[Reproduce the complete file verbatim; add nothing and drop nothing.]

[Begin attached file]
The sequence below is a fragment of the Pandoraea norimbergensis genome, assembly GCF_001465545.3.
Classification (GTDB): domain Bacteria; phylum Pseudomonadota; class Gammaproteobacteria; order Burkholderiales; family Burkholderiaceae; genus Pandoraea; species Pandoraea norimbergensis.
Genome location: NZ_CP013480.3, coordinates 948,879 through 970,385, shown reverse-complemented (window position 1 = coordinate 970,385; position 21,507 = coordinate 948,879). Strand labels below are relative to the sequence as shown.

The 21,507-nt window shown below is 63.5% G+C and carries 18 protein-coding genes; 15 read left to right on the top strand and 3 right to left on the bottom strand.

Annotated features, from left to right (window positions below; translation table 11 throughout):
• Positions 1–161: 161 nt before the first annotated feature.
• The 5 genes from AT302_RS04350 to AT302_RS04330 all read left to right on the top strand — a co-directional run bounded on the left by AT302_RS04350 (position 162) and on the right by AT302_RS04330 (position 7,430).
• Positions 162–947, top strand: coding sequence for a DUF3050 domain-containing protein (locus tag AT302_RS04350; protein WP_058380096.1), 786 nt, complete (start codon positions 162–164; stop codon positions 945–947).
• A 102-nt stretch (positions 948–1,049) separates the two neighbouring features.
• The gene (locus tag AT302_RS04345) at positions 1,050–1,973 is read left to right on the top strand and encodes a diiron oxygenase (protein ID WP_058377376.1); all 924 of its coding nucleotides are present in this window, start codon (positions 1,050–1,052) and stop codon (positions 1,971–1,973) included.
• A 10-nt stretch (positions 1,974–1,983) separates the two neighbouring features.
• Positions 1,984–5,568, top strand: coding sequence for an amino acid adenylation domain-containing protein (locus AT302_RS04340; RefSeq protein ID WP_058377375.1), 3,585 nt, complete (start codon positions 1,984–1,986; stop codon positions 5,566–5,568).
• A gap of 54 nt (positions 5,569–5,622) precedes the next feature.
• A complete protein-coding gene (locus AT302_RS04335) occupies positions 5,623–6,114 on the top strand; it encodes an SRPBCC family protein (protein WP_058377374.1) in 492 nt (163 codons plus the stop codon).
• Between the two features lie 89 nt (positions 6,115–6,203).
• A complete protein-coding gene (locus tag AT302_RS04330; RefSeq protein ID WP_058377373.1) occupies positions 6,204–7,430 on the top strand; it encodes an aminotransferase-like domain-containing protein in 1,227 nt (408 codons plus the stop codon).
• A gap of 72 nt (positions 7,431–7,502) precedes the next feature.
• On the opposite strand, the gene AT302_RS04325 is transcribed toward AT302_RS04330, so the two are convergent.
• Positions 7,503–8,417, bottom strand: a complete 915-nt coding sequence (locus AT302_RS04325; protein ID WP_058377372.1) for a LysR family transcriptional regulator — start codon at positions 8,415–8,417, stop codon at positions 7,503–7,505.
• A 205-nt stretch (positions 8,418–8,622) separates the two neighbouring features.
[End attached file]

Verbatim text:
The sequence below is a fragment of the Pandoraea norimbergensis genome, assembly GCF_001465545.3.
Classification (GTDB): domain Bacteria; phylum Pseudomonadota; class Gammaproteobacteria; order Burkholderiales; family Burkholderiaceae; genus Pandoraea; species Pandoraea norimbergensis.
Genome location: NZ_CP013480.3, coordinates 948,879 through 970,385, shown reverse-complemented (window position 1 = coordinate 970,385; position 21,507 = coordinate 948,879). Strand labels below are relative to the sequence as shown.

The 21,507-nt window shown below is 63.5% G+C and carries 18 protein-coding genes; 15 read left to right on the top strand and 3 right to left on the bottom strand.

Annotated features, from left to right (window positions below; translation table 11 throughout):
• Positions 1–161: 161 nt before the first annotated feature.
• The 5 genes from AT302_RS04350 to AT302_RS04330 all read left to right on the top strand — a co-directional run bounded on the left by AT302_RS04350 (position 162) and on the right by AT302_RS04330 (position 7,430).
• Positions 162–947, top strand: coding sequence for a DUF3050 domain-containing protein (locus tag AT302_RS04350; protein WP_058380096.1), 786 nt, complete (start codon positions 162–164; stop codon positions 945–947).
• A 102-nt stretch (positions 948–1,049) separates the two neighbouring features.
• The gene (locus tag AT302_RS04345) at positions 1,050–1,973 is read left to right on the top strand and encodes a diiron oxygenase (protein ID WP_058377376.1); all 924 of its coding nucleotides are present in this window, start codon (positions 1,050–1,052) and stop codon (positions 1,971–1,973) included.
• A 10-nt stretch (positions 1,974–1,983) separates the two neighbouring features.
• Positions 1,984–5,568, top strand: coding sequence for an amino acid adenylation domain-containing protein (locus AT302_RS04340; RefSeq protein ID WP_058377375.1), 3,585 nt, complete (start codon positions 1,984–1,986; stop codon positions 5,566–5,568).
• A gap of 54 nt (positions 5,569–5,622) precedes the next feature.
• A complete protein-coding gene (locus AT302_RS04335) occupies positions 5,623–6,114 on the top strand; it encodes an SRPBCC family protein (protein WP_058377374.1) in 492 nt (163 codons plus the stop codon).
• Between the two features lie 89 nt (positions 6,115–6,203).
• A complete protein-coding gene (locus tag AT302_RS04330; RefSeq protein ID WP_058377373.1) occupies positions 6,204–7,430 on the top strand; it encodes an aminotransferase-like domain-containing protein in 1,227 nt (408 codons plus the stop codon).
• A gap of 72 nt (positions 7,431–7,502) precedes the next feature.
• On the opposite strand, the gene AT302_RS04325 is transcribed toward AT302_RS04330, so the two are convergent.
• Positions 7,503–8,417, bottom strand: a complete 915-nt coding sequence (locus AT302_RS04325; protein ID WP_058377372.1) for a LysR family transcriptional regulator — start codon at positions 8,415–8,417, stop codon at positions 7,503–7,505.
• A 205-nt stretch (positions 8,418–8,622) separates the two neighbouring features.